Electronic Thesis and Dissertation Repository

Thesis Format

Monograph

Degree

Master of Science

Program

Biomedical Engineering

Supervisor

Mequanint, Kibret

Abstract

Controlled-release tablets enhance the effectiveness of therapies for various clinical conditions. Photocrosslinkable polyanhydrides that undergo surface erosion were recently introduced as suitable materials for manufacturing tablets with tunable release profiles. However, their erosion behavior has not been comprehensively studied. In this thesis, the erosion kinetics of photocrosslinkable polyanhydrides was studied by exploring the impact of different parameters (the polymer composition and geometry, as well as the temperature, pH, and shaking rate of the solution during the in vitro experiments) on their mass loss profiles, followed by a release kinetic model fitting. The results indicate that the temperature was the only parameter that could affect the induction period (the lag time) substantially. Moreover, polymers with the same surface area to volume ratios showed similar mass loss percentage despite their dissimilar volumes and surface areas. Although tablets with adjustable release profiles have been studied before, lack of a fast and large-scale production technique is a significant limitation that holds back their widespread application. A high-throughput fabrication platform was developed that was then utilized to manufacture controlled-release polyanhydride tablets. Tunable release profiles with the high-throughput fabricated tablets were achieved.

Summary for Lay Audience

Oral drug delivery is the preferred route for medication administration due to its lower cost and higher convenience for patients compared to other methods such as injection and implantation. The conventional form of oral tablets, however, requires multiple administrations to maintain the concentration of drugs in the bloodstream at an effective level. Controlled-release tablets have emerged as an alternative that can sustain the drug dosage at an effective level for a long period of time, aiming at enhancing the effectiveness of therapies in various clinical conditions. In addition, tablets with adjustable release profiles of the drug have been explored to improve the treatment efficacy for diseases that require different temporal profiles of the drug concentration. These tablets are typically made of a special class of polymers called biodegradable polymers, meaning that they are safely decomposed by the human body after they release the drug.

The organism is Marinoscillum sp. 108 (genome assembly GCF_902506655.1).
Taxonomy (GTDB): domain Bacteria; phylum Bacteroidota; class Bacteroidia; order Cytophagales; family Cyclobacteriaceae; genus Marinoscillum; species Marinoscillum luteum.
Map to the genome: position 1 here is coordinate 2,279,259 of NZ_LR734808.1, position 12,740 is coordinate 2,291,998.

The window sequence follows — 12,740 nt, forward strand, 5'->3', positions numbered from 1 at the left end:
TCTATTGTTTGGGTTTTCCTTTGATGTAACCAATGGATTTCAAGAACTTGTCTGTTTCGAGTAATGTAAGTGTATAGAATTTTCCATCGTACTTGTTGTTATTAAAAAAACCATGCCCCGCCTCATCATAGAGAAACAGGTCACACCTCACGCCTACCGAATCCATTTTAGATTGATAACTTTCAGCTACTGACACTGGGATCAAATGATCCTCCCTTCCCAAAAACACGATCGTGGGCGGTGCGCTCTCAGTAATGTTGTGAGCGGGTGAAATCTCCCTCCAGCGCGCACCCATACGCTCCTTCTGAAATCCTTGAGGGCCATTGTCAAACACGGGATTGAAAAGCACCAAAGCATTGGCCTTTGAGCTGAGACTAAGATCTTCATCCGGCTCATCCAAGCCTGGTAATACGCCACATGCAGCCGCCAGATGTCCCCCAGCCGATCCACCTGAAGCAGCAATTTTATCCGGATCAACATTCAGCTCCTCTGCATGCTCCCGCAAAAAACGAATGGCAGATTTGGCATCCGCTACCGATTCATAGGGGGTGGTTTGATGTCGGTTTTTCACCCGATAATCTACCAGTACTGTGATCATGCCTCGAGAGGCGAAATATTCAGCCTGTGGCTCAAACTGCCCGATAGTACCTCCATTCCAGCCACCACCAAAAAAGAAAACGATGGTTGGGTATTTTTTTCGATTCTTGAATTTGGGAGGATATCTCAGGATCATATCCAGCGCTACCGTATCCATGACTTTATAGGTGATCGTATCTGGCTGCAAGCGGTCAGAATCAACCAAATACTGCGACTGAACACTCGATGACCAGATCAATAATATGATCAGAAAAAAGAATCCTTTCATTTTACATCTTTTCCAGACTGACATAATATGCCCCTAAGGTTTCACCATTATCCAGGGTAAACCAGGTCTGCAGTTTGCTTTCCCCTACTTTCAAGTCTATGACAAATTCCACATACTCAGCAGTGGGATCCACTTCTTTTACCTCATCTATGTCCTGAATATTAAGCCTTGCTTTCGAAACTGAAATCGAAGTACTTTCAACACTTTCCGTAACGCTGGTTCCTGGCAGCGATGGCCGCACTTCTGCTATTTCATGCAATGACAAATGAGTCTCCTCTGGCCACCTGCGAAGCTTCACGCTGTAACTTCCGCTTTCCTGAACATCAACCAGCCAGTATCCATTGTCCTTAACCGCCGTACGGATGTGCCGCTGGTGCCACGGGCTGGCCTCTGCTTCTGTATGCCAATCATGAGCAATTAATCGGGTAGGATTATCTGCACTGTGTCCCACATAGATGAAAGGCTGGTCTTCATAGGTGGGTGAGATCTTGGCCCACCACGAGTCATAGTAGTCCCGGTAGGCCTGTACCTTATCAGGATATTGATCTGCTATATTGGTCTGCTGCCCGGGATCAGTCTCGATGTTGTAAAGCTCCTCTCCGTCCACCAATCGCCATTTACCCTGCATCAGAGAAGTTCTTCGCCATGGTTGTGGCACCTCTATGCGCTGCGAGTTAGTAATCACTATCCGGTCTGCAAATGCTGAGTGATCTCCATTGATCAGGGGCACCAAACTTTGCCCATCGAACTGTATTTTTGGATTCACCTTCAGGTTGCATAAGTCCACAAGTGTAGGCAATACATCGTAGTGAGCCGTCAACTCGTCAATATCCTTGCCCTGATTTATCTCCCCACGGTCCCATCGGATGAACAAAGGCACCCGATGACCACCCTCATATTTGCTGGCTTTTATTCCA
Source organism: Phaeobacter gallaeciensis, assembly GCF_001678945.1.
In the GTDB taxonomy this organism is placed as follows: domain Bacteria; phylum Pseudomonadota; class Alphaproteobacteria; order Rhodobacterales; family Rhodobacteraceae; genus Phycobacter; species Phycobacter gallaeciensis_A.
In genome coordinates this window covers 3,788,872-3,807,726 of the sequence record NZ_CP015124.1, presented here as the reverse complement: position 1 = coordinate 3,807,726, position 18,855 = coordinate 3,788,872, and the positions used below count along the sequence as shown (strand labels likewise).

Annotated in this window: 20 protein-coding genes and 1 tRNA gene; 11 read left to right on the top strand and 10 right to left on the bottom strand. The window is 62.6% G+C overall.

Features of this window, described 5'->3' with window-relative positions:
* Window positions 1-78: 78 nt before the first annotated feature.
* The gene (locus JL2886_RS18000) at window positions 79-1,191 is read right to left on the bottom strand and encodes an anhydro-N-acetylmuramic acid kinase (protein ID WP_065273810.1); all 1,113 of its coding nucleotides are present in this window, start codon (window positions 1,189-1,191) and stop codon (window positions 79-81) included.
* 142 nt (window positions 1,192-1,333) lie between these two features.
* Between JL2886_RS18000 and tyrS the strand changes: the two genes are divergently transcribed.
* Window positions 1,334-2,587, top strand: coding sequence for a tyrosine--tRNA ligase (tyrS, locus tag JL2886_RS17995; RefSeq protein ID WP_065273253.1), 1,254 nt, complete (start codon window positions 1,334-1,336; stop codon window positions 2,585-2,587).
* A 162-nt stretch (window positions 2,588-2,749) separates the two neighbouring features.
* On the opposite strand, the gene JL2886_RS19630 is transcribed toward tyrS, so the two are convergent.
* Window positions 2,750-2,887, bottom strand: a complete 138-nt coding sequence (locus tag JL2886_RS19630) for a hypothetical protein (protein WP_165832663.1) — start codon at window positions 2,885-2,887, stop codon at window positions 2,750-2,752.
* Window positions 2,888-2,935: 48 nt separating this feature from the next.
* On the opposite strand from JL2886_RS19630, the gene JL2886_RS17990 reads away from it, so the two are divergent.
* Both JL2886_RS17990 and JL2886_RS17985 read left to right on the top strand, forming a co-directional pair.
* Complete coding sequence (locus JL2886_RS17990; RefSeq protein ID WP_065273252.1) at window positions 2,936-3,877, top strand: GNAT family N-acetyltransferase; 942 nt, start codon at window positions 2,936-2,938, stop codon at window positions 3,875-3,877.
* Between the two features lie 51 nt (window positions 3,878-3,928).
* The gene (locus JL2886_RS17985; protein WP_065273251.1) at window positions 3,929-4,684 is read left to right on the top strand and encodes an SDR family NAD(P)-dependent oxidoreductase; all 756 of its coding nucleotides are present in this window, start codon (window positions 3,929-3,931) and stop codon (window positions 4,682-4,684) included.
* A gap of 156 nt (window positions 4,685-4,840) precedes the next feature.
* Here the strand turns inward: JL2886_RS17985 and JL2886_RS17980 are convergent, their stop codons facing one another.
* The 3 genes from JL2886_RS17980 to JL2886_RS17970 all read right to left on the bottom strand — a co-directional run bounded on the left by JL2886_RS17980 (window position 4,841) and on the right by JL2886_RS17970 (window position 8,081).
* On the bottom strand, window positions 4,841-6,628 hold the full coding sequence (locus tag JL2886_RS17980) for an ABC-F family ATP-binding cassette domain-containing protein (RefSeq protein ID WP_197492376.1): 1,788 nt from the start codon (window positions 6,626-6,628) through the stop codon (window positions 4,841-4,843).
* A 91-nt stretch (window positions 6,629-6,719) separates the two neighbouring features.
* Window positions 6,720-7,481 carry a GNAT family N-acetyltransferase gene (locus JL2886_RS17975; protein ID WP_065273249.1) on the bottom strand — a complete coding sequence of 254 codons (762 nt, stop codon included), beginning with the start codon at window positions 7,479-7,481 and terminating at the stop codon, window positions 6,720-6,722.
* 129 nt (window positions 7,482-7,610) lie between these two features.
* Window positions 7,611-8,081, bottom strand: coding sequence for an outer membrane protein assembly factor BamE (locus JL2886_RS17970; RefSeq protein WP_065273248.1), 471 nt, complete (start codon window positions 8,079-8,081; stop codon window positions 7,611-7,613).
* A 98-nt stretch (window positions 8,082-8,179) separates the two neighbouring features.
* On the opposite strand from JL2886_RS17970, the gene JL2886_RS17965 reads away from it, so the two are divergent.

Polyanhydride is a biodegradable polymer that is considered as an appropriate option for being used in the fabrication of tablets with adjustable release profiles. Polyanhydrides are mostly eroded from their surfaces at predictable rates when they are exposed to the aqueous media. Understanding the erosion behavior (and hence the mass loss profile) of a newly introduced type of polyanhydride is an essential step before its utilization in fabricating tablets with adjustable release profiles. In this thesis, we first studied the erosion behavior of the new type of polyanhydride by exploring the impact of different parameters on their mass loss profiles. Moreover, we fitted the experimental mass loss data to different release kinetic models to gain a better understanding of the erosion behavior.

Although tablets with adjustable release profiles have been around for a while, lack of a fast and large-scale production technique has remained an important limitation that holds back their widespread application. We developed a high-throughput fabrication platform that we then utilized to manufacture polyanhydride tablets with controllable release profiles. We achieved tunable release profiles with the high-throughput fabricated tablets. Finally, we increased the capacity of the tablets for drug loading by implementing and fabricating modified tablet designs.

Creative Commons License

Creative Commons Attribution-Noncommercial-No Derivative Works 4.0 License
This work is licensed under a Creative Commons Attribution-Noncommercial-No Derivative Works 4.0 License.

Available for download on Tuesday, September 01, 2020

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